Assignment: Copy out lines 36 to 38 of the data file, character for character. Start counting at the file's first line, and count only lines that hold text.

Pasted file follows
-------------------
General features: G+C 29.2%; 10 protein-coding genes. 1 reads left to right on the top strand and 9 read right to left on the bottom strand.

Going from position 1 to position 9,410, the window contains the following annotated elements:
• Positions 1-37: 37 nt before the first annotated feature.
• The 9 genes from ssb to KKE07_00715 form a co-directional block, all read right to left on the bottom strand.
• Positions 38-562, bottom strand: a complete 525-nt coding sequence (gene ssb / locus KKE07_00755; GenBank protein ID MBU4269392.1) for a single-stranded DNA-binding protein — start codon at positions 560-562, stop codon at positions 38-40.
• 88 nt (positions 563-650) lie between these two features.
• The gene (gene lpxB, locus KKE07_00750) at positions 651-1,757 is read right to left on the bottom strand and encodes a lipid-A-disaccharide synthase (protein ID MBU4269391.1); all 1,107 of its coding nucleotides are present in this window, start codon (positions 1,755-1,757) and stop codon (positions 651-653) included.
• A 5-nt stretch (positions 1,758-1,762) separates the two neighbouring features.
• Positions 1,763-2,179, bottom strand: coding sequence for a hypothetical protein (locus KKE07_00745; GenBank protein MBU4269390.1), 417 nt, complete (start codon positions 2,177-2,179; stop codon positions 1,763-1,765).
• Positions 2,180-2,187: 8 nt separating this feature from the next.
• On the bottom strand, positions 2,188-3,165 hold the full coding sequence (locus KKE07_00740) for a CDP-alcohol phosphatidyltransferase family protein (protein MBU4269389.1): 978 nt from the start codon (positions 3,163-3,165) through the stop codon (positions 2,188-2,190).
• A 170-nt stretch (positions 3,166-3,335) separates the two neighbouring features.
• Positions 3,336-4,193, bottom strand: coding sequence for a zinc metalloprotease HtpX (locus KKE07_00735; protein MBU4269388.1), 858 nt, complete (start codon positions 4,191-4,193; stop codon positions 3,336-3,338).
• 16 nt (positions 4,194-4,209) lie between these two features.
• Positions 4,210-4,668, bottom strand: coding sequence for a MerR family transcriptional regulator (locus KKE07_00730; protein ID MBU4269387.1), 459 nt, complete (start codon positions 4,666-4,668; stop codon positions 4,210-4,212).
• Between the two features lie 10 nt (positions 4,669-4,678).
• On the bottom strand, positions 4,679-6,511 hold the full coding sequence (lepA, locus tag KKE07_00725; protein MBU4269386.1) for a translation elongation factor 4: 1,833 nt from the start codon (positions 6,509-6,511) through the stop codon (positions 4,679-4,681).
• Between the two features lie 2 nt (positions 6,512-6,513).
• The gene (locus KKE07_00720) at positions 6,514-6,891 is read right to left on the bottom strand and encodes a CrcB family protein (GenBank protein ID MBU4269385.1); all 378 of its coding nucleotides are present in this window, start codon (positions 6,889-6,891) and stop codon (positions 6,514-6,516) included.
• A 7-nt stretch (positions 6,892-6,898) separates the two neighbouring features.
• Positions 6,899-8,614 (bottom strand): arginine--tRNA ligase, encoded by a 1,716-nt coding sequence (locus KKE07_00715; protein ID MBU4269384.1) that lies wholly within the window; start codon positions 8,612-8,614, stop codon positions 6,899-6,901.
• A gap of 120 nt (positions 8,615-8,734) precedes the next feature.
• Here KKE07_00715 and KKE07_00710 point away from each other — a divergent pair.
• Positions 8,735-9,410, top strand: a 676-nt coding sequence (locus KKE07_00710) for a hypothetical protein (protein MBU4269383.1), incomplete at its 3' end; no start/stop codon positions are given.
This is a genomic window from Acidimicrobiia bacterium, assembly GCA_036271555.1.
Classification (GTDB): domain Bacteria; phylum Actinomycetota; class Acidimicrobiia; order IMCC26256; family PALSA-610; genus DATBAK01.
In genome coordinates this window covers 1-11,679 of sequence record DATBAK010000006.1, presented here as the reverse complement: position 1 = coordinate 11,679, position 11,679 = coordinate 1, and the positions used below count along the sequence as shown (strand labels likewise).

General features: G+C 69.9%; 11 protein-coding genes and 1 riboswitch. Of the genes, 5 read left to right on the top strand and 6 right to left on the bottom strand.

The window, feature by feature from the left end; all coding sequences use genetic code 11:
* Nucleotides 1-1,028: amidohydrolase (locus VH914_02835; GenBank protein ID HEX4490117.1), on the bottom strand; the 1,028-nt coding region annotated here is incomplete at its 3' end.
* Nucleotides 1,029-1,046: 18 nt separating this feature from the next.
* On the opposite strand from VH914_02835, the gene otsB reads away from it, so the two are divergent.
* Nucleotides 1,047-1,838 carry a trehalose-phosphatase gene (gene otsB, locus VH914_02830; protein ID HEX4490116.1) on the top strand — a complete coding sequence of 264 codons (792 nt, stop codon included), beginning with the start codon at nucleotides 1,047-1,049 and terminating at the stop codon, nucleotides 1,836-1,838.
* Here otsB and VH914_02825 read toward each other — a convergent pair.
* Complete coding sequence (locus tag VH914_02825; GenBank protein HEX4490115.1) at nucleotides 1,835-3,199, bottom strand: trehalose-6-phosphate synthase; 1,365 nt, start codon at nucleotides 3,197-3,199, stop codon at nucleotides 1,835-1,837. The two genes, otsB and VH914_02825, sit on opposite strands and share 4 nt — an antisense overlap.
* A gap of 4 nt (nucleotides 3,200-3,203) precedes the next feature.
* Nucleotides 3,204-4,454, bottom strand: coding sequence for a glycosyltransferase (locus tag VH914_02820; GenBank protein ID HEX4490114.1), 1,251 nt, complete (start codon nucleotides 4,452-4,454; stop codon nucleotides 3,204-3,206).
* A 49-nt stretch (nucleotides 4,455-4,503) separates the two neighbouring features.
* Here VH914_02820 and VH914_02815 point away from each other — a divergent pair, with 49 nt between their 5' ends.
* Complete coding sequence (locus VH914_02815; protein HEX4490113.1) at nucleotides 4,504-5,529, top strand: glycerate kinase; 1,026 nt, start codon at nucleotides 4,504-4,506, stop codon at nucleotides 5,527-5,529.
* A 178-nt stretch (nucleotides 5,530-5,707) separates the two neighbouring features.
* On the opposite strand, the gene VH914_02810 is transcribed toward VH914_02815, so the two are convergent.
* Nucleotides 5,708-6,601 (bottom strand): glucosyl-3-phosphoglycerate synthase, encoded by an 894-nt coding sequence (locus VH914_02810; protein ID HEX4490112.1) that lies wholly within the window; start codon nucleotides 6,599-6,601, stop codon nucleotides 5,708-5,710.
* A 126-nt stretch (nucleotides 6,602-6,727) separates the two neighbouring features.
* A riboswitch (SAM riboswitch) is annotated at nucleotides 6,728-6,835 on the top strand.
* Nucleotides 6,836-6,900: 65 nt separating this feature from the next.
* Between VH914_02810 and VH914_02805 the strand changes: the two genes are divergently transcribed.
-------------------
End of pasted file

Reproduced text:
* A gap of 4 nt (nucleotides 3,200-3,203) precedes the next feature.
* Nucleotides 3,204-4,454, bottom strand: coding sequence for a glycosyltransferase (locus tag VH914_02820; GenBank protein ID HEX4490114.1), 1,251 nt, complete (start codon nucleotides 4,452-4,454; stop codon nucleotides 3,204-3,206).
* A 49-nt stretch (nucleotides 4,455-4,503) separates the two neighbouring features.